We are working to improve the way in which we're able to measure the underperforming projects. Invariably, it's data driven quite easily on cost and schedule against the documented milestones and loaded milestones and then the capability a little more to that. As we develop up the program report or the project and sustainment report that we're doing to supplement the sequencing in between portfolio budget statements, portfolio additional estimates statements and from this major projects report itself, we will continue to mature that by feeding in capability manager assessments and information. That's important because, ultimately, they are the first principles responsible for the capability delivery and we are the delivery agency but the operational effect is through the capability manager.

We will continue to improve, and the expectation is to develop up a live dashboard of projects that we're able to manage and see quicker and easier so that we can elevate the issues that arise during those projects and take management action accordingly. It is a balance between authorising the smaller projects to make sure they work with industry to develop the capability, with a balance of oversight and guidance with them. I would note that we've had a significant increase in the complexity of our projects, as I put into that opening submission, where the category 1, the highest level, [inaudible] from 11 to 21 and about a 50 per cent increase in the next level down. So both industry and ourselves are competing for project managers, schedulers and cost assurors and all of those things together. I will pause there.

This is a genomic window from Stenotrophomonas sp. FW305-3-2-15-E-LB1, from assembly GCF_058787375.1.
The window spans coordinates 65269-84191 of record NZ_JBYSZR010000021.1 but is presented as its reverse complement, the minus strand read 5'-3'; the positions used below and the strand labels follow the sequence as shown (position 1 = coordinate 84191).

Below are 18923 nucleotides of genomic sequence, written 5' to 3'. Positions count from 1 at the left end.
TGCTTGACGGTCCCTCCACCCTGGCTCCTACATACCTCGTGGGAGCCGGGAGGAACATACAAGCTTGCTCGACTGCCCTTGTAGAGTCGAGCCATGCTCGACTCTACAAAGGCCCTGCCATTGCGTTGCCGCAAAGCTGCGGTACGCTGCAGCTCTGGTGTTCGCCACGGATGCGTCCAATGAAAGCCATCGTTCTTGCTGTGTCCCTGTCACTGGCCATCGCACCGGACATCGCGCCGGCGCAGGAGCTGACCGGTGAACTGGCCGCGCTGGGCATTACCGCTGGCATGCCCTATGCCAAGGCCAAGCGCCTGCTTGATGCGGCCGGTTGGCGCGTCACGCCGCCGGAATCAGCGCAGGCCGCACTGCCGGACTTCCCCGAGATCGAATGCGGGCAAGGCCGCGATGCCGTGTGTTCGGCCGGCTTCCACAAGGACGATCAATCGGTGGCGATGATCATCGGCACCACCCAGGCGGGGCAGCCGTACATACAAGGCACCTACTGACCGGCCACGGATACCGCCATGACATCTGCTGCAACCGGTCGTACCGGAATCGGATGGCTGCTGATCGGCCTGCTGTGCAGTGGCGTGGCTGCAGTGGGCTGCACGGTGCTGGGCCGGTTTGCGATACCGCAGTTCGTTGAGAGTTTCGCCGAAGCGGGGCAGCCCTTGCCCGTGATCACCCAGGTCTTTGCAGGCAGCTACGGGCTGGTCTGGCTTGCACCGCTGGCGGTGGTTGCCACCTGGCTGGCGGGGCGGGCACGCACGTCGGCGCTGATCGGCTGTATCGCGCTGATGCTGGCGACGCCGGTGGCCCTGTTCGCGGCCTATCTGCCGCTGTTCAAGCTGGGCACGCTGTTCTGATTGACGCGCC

CHAIR: I have a question for our representative from the Australian National Audit Office. Does the ANAO believe that these changes will broadly address or have broadly addressed the concerns raised in the previous report?

Dr Ioannou : There are a couple of angles on this. We recently published a performance audit report on Defence's implementation of both the parliamentary committee recommendations and the ANAO recommendations. One series of audit report recommendations that was reviewed in the context of that more recent audit report went to our audit of projects of concern. We basically found that in respect of the two recommendations that we made in the audit that we judged they had not been implemented by the department. We believed that both recommendations had been agreed by the department and that plans had been made around implementation. They really went to some fundamentals around the projects of concern issue, including the introduction of some formal policy and procedures around the process. Another recommendation related to the evaluation of the projects of concern regime. So I would just note that our assessment to date has been that neither recommendation has been implemented.